I, like many people around the world, have followed developments in the UK and Europe with curiosity, confusion, concern, and since early June 24 incredulity and trepidation.
The Remain cause and arguments made sense to me. The Leave arguments seemed misguided, basically blaming the EU for economic decisions that the Tory-led UK government had made. The faces of the Leave supporters on news and in social media were, for the most part, unsympathetic portraits reminiscent of Trump supporters baying their prejudices and resentments in full voice.
And in the wake of the vote, a 57% rise in reports of hate crimes in the UK doesn’t do much to counter that impression.
It’s not that simple, though.
The majority of people I know in the UK skew toward scientists and researchers whose companies and universities are partially funded by the EU. Many have worked and/or studied outside the UK as have their colleagues, whether UK citizens or not. They almost without exception supported the Remain cause, and they are dismayed by the future they anticipate as the UK severs its EU membership down the road and negotiates a new relationship.
Among my acquaintances who voted leave, not a single one was over-concerned about immigration, and not a single one fits the well established stereotype of a low-information, bigoted voter striking a blow against the status quo their Remain brethren would tell them is created and maintained by the Tory government, not the EU.
They voted to Leave because they don’t see globalization as a good thing. They see it as a means by which the 1 percenters of the world continue to transfer wealth to themselves while beggaring developing and developed countries alike by stripping them of resources, selling them crap, and destroying their cultural identities. It’s difficult to argue with that perspective. This vote was one of the first opportunities for the populace of a developed nation with global economic impact to strike a blow against that kind of invasive, opportunistic globalization in the 21st Century. The positions and arguments of the leaders of both the Remain and Leave campaigns were scorned because the leaders are (correctly in my opinion) perceived as largely being a part of the global 1 percent.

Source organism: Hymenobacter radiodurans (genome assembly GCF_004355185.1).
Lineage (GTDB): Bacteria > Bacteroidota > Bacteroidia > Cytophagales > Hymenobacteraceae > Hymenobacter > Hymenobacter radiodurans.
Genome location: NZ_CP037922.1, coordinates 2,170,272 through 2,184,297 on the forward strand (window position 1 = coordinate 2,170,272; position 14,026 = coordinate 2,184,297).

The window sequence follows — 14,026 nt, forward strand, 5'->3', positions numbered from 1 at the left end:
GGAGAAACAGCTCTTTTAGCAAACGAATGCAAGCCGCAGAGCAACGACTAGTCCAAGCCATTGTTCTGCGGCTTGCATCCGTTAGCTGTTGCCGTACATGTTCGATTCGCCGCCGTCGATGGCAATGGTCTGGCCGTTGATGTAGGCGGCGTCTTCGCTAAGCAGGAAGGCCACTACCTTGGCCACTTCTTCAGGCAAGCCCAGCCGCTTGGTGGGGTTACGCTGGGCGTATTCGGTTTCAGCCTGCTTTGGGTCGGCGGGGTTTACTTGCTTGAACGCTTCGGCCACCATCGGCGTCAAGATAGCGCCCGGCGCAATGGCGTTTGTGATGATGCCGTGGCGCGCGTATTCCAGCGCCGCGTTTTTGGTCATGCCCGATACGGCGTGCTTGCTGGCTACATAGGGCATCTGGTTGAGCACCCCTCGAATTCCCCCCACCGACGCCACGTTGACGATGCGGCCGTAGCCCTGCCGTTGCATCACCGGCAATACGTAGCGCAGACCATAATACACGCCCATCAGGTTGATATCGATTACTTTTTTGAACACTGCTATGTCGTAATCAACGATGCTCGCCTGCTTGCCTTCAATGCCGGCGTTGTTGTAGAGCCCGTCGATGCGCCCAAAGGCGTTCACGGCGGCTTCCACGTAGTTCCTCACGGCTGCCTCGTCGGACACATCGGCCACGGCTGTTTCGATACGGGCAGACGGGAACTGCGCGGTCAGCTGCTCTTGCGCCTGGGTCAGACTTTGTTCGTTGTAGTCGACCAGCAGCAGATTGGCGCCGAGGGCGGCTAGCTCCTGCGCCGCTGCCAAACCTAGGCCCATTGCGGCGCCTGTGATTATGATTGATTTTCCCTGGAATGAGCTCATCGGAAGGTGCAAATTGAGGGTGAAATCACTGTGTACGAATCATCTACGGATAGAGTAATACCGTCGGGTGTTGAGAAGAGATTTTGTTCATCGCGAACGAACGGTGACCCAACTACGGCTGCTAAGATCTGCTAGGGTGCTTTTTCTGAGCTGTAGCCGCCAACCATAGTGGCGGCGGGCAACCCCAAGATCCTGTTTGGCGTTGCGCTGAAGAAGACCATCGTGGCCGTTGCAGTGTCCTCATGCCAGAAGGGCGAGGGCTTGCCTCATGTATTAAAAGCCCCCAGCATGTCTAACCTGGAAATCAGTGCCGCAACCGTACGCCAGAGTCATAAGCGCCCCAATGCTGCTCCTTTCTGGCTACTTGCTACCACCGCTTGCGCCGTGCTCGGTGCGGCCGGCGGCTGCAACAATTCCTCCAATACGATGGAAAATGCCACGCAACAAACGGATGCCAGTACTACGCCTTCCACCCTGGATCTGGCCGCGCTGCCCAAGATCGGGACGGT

I found this blog article by Oliver Humpage to be particularly helpful in explaining the perception gap among different classes in the UK. He describes and fills in the gaps of an email conversation he had with his father about the reasons to vote Leave. It reminded me of my own perception that the economically stronger countries in Europe are willing to impose distressing levels of austerity on more impoverished countries to pay off near-predatory debts. Greece is far from the only European country to experience great hardship at the behest of Eurozone bankers.
While watching the last week’s events, I wondered if the same disgust and revolt against forms of globalization that further enrich the rich and further grind down the poor will spread. And I wonder if the electoral lash-out moves the UK toward a better future or a worse one. So much depends on how the various parties position themselves and ally themselves over the next few months, and if they develop a compelling vision and well-conceived roadmap for negotiations with the EU as an outsider.
Very similar factors and forces in favor of and in opposition to globalization and corporatist hegemony are in play in the United States this election season. Like Pied Pipers, privileged buffoons play an alluring tune of change and abundance in both countries. An electorate that is given a choice between an insufferable status quo and a chance for change may grasp the unknown. That was the choice the majority of voters in the UK made.
It’s not at all clear how this grasp of the unknown will work out for the UK. In the US, it doesn’t look like this is the year for a reckless leap.
A week ago it didn’t look like this was the year for a reckless leap in the UK.